Jim Hamilton reports on what should have been a very simple case:
In a shareholder derivative action, demand was not excused as futile because of the allegation that directors breached their duty of care by not having a succession plan in place upon the company CEO’s unexpected termination, ruled the Delaware Chancery Court. The shareholder claimed that the termination harmed the company by effectively leaving the company leaderless, a harm that would not have occurred if the directors had anticipated the risk and had in place a formal succession plan. (Zucker v, Andreessen, CA No. 6014-VCP, June 21, 2012)
In the old days, you would have looked at this case and said "no allegation of breach of duty of loyalty. No self-dealing, etc...." So the case would be analyzed under the duty of care. Any reason to think the business judgment rule was inapplicable? Well, this was a case of unconsidered in action. So, per Graham v. Allis-Chalmers, were the directors grossly negligent in failing to have a succession plan? No. Case over. (For sake of simplicity, I'm not getting into the procedural wrinkles caused by this being a derivative suit.)
Then came Caremark and its misbegotten progeny. So now you have to ask:
Even accepting the assertion that long-term succession planning is so critical to sound corporate governance that there ought to be a fiduciary duty expressly requiring it and that the stockholders were harmed because the board carelessly failed to implement such a plan, continued the court, the shareholder did not identify any case law or allege any facts suggesting that the directors have been or are on notice that such a failure is a breach of fiduciary duty. Thus, the board could not have consciously disregarded a known duty to act sufficient to rise to the level of bad faith.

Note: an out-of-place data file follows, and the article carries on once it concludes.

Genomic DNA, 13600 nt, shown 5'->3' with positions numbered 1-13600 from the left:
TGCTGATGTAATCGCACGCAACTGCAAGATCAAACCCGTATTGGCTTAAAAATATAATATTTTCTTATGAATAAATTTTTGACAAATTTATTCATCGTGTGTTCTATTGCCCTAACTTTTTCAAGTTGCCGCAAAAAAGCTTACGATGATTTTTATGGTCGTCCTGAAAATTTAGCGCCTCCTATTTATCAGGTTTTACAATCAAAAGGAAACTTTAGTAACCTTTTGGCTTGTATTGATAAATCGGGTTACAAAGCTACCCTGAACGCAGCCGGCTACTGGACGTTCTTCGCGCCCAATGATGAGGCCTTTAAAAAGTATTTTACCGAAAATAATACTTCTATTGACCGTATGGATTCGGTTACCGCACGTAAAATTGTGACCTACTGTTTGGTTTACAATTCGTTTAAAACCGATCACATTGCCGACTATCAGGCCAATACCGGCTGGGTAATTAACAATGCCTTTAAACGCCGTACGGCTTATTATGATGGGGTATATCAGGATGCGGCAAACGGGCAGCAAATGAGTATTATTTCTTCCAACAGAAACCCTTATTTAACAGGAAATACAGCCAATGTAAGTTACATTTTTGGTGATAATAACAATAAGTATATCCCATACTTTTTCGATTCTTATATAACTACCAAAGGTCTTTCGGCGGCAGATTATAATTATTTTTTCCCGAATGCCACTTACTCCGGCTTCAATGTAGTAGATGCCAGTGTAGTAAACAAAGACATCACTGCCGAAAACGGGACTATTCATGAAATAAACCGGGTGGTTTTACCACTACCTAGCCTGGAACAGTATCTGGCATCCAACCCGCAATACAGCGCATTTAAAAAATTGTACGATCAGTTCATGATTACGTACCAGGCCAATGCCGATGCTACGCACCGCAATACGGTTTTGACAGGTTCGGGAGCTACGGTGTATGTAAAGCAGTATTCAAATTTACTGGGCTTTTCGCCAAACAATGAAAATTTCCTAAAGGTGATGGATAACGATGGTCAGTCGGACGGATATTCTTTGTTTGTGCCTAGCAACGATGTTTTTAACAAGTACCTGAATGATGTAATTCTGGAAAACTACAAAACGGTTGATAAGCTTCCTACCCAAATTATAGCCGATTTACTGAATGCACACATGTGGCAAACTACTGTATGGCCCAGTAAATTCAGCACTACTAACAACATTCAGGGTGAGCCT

Trying to decide whether there was a duty to act under the law and then trying to decide whether the board consciously ignored such a duty strikes this observer as (a) harder than the old way, (b) more likely to intrude into a reasonableness sort of analysis, (c) more likely to get into the substance of what boards do, and (d) more likely to raise director concerns about the litigation risk to which they expose themselves by agreeing to serve. All of which, to my mind, makes it a much worse standard.